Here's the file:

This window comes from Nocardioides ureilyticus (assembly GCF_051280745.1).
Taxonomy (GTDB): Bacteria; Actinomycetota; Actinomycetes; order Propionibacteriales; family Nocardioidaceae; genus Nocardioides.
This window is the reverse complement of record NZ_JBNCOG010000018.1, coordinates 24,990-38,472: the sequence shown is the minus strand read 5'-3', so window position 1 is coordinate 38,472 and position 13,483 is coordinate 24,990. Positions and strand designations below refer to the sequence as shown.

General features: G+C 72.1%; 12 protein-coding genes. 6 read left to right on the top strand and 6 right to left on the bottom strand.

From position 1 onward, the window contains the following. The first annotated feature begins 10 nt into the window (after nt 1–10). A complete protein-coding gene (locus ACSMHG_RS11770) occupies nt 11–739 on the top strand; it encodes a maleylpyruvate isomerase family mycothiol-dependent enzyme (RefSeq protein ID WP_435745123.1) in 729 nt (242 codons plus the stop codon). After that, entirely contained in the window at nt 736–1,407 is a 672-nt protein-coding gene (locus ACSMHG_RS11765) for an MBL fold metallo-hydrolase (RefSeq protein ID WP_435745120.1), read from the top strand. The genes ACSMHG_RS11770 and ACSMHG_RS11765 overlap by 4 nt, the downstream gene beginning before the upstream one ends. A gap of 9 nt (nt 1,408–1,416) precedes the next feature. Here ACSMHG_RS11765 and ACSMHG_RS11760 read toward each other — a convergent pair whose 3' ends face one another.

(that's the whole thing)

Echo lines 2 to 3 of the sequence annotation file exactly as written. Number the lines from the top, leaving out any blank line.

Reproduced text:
Taxonomy (GTDB): Bacteria; Actinomycetota; Actinomycetes; order Propionibacteriales; family Nocardioidaceae; genus Nocardioides.
This window is the reverse complement of record NZ_JBNCOG010000018.1, coordinates 24,990-38,472: the sequence shown is the minus strand read 5'-3', so window position 1 is coordinate 38,472 and position 13,483 is coordinate 24,990. Positions and strand designations below refer to the sequence as shown.